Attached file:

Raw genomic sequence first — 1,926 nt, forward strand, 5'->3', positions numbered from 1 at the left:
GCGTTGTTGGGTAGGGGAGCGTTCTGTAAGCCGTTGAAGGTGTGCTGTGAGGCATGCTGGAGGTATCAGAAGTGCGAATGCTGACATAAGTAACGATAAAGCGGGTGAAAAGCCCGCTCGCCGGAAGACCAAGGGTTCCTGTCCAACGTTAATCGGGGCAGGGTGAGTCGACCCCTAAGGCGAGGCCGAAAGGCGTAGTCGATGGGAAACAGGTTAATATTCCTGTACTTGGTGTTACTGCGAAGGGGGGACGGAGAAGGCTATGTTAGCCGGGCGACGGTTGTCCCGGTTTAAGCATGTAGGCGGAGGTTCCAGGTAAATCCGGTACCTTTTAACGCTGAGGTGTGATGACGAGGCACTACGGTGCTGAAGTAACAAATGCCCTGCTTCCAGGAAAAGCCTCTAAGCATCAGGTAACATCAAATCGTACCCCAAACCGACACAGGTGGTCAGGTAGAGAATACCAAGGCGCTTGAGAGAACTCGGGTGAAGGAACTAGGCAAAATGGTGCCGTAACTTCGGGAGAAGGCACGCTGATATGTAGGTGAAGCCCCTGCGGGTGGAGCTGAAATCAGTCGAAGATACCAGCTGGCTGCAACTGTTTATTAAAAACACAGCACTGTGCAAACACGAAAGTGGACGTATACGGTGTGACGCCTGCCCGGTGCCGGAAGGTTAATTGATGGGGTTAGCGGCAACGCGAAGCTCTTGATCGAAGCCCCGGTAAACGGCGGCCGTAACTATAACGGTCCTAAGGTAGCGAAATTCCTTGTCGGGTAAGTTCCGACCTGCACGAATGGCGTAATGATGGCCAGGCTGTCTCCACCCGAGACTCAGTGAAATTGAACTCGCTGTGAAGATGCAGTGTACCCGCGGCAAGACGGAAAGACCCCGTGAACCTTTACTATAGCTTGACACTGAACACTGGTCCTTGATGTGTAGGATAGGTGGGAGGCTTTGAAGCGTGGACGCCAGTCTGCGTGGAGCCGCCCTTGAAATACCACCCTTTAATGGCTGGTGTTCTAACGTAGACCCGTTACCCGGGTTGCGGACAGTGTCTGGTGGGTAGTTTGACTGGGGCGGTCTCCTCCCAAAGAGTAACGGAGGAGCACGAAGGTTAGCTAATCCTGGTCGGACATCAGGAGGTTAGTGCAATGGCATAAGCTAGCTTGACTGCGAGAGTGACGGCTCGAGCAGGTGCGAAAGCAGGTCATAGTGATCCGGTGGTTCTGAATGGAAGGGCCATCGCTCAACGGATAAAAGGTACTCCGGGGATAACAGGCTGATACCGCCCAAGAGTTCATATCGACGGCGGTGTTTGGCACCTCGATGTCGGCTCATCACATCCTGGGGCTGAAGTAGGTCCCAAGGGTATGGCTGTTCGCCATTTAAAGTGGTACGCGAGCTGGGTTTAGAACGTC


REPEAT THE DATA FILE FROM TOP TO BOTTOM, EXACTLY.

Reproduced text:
Raw genomic sequence first — 1,926 nt, forward strand, 5'->3', positions numbered from 1 at the left:
GCGTTGTTGGGTAGGGGAGCGTTCTGTAAGCCGTTGAAGGTGTGCTGTGAGGCATGCTGGAGGTATCAGAAGTGCGAATGCTGACATAAGTAACGATAAAGCGGGTGAAAAGCCCGCTCGCCGGAAGACCAAGGGTTCCTGTCCAACGTTAATCGGGGCAGGGTGAGTCGACCCCTAAGGCGAGGCCGAAAGGCGTAGTCGATGGGAAACAGGTTAATATTCCTGTACTTGGTGTTACTGCGAAGGGGGGACGGAGAAGGCTATGTTAGCCGGGCGACGGTTGTCCCGGTTTAAGCATGTAGGCGGAGGTTCCAGGTAAATCCGGTACCTTTTAACGCTGAGGTGTGATGACGAGGCACTACGGTGCTGAAGTAACAAATGCCCTGCTTCCAGGAAAAGCCTCTAAGCATCAGGTAACATCAAATCGTACCCCAAACCGACACAGGTGGTCAGGTAGAGAATACCAAGGCGCTTGAGAGAACTCGGGTGAAGGAACTAGGCAAAATGGTGCCGTAACTTCGGGAGAAGGCACGCTGATATGTAGGTGAAGCCCCTGCGGGTGGAGCTGAAATCAGTCGAAGATACCAGCTGGCTGCAACTGTTTATTAAAAACACAGCACTGTGCAAACACGAAAGTGGACGTATACGGTGTGACGCCTGCCCGGTGCCGGAAGGTTAATTGATGGGGTTAGCGGCAACGCGAAGCTCTTGATCGAAGCCCCGGTAAACGGCGGCCGTAACTATAACGGTCCTAAGGTAGCGAAATTCCTTGTCGGGTAAGTTCCGACCTGCACGAATGGCGTAATGATGGCCAGGCTGTCTCCACCCGAGACTCAGTGAAATTGAACTCGCTGTGAAGATGCAGTGTACCCGCGGCAAGACGGAAAGACCCCGTGAACCTTTACTATAGCTTGACACTGAACACTGGTCCTTGATGTGTAGGATAGGTGGGAGGCTTTGAAGCGTGGACGCCAGTCTGCGTGGAGCCGCCCTTGAAATACCACCCTTTAATGGCTGGTGTTCTAACGTAGACCCGTTACCCGGGTTGCGGACAGTGTCTGGTGGGTAGTTTGACTGGGGCGGTCTCCTCCCAAAGAGTAACGGAGGAGCACGAAGGTTAGCTAATCCTGGTCGGACATCAGGAGGTTAGTGCAATGGCATAAGCTAGCTTGACTGCGAGAGTGACGGCTCGAGCAGGTGCGAAAGCAGGTCATAGTGATCCGGTGGTTCTGAATGGAAGGGCCATCGCTCAACGGATAAAAGGTACTCCGGGGATAACAGGCTGATACCGCCCAAGAGTTCATATCGACGGCGGTGTTTGGCACCTCGATGTCGGCTCATCACATCCTGGGGCTGAAGTAGGTCCCAAGGGTATGGCTGTTCGCCATTTAAAGTGGTACGCGAGCTGGGTTTAGAACGTC